The Art of the Apology: A message from Mac Christians

By Lisa Hu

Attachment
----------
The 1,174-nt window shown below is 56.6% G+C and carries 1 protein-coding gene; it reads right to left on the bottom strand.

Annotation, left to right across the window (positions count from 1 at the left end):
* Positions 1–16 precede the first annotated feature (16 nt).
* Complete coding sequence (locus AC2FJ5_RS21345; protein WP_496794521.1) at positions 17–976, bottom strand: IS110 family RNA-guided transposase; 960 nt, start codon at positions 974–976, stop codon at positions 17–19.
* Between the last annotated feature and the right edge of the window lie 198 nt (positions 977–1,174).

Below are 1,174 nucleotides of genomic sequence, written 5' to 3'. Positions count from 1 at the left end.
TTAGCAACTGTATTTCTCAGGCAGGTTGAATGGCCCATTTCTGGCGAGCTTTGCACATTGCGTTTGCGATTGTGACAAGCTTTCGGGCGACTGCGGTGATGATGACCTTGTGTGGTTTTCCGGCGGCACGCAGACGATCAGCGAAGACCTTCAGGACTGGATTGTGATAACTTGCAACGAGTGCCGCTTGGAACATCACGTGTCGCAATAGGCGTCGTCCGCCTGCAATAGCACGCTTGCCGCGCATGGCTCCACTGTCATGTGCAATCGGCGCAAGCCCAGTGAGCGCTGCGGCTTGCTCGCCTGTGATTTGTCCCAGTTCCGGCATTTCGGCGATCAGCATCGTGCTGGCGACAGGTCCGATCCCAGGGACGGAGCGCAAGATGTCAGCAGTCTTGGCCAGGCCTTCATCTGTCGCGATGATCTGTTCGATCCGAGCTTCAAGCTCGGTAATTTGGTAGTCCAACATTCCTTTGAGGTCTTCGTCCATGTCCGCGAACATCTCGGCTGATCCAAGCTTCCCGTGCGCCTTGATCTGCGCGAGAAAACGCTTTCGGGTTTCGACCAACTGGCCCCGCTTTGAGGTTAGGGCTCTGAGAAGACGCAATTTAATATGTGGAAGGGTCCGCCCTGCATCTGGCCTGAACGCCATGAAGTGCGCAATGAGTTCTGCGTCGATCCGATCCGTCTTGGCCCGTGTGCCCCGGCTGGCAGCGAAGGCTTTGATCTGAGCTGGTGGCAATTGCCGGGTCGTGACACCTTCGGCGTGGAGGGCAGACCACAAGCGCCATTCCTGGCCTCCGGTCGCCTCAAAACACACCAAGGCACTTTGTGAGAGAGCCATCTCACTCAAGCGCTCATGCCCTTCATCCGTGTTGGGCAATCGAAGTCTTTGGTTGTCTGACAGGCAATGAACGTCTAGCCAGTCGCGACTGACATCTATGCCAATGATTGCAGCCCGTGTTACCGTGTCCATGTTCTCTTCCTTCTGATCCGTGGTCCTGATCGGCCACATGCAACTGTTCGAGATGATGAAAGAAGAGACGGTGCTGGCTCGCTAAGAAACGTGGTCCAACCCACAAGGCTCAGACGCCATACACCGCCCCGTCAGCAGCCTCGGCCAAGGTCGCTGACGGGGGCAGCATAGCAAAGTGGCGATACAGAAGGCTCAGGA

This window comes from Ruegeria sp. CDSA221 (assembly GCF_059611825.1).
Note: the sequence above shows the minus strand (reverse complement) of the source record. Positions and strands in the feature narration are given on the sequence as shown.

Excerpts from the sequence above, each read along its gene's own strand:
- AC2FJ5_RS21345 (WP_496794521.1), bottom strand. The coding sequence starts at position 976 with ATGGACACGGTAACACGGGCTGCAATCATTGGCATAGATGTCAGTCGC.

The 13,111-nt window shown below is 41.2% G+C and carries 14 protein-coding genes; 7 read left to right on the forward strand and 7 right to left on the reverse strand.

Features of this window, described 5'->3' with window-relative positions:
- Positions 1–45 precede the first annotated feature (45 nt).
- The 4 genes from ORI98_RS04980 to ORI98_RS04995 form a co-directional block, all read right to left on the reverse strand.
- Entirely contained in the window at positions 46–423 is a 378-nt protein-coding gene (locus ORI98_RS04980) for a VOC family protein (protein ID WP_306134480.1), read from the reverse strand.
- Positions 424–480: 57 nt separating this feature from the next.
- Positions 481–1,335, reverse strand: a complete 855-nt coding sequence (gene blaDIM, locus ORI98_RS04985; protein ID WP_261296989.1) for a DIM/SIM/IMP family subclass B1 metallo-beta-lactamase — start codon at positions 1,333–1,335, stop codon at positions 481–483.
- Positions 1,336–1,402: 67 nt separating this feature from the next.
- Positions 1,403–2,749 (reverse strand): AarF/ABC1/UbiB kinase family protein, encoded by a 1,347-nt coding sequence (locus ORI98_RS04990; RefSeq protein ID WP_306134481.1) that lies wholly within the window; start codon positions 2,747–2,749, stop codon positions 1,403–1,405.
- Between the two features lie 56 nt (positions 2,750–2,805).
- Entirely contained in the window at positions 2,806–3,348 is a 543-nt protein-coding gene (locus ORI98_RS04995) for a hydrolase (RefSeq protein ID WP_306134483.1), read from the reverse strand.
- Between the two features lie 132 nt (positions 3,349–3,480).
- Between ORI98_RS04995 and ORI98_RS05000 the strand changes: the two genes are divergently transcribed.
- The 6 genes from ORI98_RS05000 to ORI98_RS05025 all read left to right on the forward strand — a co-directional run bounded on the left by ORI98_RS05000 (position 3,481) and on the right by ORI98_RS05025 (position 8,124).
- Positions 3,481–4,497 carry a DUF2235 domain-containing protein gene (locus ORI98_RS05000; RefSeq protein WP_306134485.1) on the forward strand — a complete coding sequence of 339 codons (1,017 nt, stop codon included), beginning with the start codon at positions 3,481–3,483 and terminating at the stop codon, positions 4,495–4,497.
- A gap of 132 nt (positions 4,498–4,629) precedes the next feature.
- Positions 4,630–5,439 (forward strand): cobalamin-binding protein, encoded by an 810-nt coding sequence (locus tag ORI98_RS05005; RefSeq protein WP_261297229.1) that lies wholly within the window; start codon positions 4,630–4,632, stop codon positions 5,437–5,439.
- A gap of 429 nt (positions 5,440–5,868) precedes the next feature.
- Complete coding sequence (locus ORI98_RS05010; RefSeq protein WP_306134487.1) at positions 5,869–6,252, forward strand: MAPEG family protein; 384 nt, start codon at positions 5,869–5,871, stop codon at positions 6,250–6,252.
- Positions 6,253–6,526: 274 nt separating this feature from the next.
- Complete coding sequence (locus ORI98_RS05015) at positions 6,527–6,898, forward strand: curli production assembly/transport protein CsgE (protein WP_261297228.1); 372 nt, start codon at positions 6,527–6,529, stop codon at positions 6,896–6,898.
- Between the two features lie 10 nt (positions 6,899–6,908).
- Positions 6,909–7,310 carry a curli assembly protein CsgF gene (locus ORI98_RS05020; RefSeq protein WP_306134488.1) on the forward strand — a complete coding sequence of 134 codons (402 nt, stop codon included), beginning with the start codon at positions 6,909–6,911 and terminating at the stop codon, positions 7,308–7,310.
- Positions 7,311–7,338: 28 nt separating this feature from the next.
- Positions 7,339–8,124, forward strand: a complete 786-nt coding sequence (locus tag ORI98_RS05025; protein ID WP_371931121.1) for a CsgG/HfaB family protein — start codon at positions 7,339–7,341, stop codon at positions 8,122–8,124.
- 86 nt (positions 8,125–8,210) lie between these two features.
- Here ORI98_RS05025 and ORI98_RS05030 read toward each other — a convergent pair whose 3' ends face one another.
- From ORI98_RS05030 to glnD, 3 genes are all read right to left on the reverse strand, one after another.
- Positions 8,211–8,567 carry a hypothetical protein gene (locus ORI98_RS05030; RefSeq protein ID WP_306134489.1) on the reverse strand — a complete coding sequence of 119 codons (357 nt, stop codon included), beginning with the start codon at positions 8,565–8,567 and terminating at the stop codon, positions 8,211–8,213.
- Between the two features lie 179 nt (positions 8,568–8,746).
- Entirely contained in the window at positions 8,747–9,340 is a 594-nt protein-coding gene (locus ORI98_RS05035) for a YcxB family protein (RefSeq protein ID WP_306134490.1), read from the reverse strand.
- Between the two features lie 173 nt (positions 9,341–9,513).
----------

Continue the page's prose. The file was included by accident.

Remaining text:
dmit it. If you heard about the event, you were curious—maybe even surprised. “Christians Apologize for Our Failures” painted in thin black and silver letters, glinting on a banner North side of Cafe Mac—just the event name sparked conversation, even confusion. Let’s be clear: Christians in this country are absolutely privileged. We are taught that this “one nation under God” equates whiteness with goodness, with privilege and with Christianity, and with the moral high ground. So the Christians on campus wanted to do something startling, heeding my adviser’s motto: If you don’t like the language or definitions used, change the discourse. I think that on the Macalester campus there is a tendency to exoticize certain peoples, cultures, religions, and beliefs in the name of multiculturalism and internationalism. But the other half of this discourse means that elements perceived as dominant or known are disregarded, illegitimized, and even attacked. I think the easiest institution to attack on this campus is the church (perhaps rightly so) and this perception alienates the Christians among us. If this were any other group on campus, I think there would be an uproar. Is it really fair to hold our fellow students accountable for the injustices of a human institution that has spanned continents, empires, centuries? What if we let these students reclaim their individual voices—the husky softness of the slam poet from Nairobi, the quick humor of the football player with dreads, the quiet power of the History major’s earnest confession. A cohesive Christian identity does not exist at Macalester. Our Christians are from Texas to the UAE, California to Arkansas, Colorado to Swaziland. The notion of ‘rallying’ around Christianity on this campus is pretty far-fetched. This event marks a unique collaboration between Mac Christian Fellowship, Mac Protestants, Mac Catholics, and Fellowship of Christian Athletes—all disparate groups that have united in owning up to our faults. The floodgates burst: waves of humility and honesty, elements of a true search towards reclaiming Christian voices on campus, filled the chapel. There is something undeniably exhilarating about the very act of apology—and something profoundly necessary about the experience. We started with all-encompassing confessions: “I am sorry for how we Christians have taken God’s name in vain verbally, or by claiming to be a ‘Christ’ian and then acting differently.” “I am sorry for when we Christians have caused division in families, for when church groups have quarrelled rather than loved.” But the real beauty lay in the heartbreaking acknowledgment of more deeply-rooted violences. There were apologies for the work of missionaries, the conflation of the West with whiteness and with Christianity, and disregard for Christ’s call to feed the hungry and clothe the naked. Apologies were offered of personal close-mindedness and lack of forgiveness, of the cowardice to defend our fellow humans. We are so busy in turn putting God on trial and defending Him that we forget his teachings. Hannah Rasmussen ’14 nailed it: “I’m sorry for being a lawyer for God instead of a witness.” But why? Why were these apologies so necessary? And why here? We as Christians wanted to enter the dialogue about Christianity here at Macalester. We wanted to honor our college’s commitment to open dialogue in a visible way, so that we as a campus can move towards a more honest and balanced understanding of Christianity. Yes, our history bears tremendous failings. But are we to be robbed of our successes and furthermore denied hope for the future? Christians, like countless other groups, equate apology with weakness. Apologizing is an admission of failures, and is therefore interpreted as a challenge to the tenets of our very faith. If we were wrong to worship money over God, who is to say that we are not also equally wrong to worship God in the first place? That the Christians on this campus, then, believed earnestly enough in the intentionality of apology and the power of humility to offer this event is phenomenal. As these apologies were deliberately offered to the space, there was an intense heaviness: the weight of Christian violence, corruption, and hypocrisy is staggering, from the Crusades to the pro-life movement, from colonialism to justified racism. Yet there was also a simultaneous lightness of being—the laying down of the stones of guilt that have inhibited progress and dialogue, a wealth of apologies undercutting the self-preservationist tendency to block our ears and drive our heels in deeper. Silence greeted the last confession. A thoughtful, affected, vulnerable silence. Not for long though—now the dialogue has started. refresh –>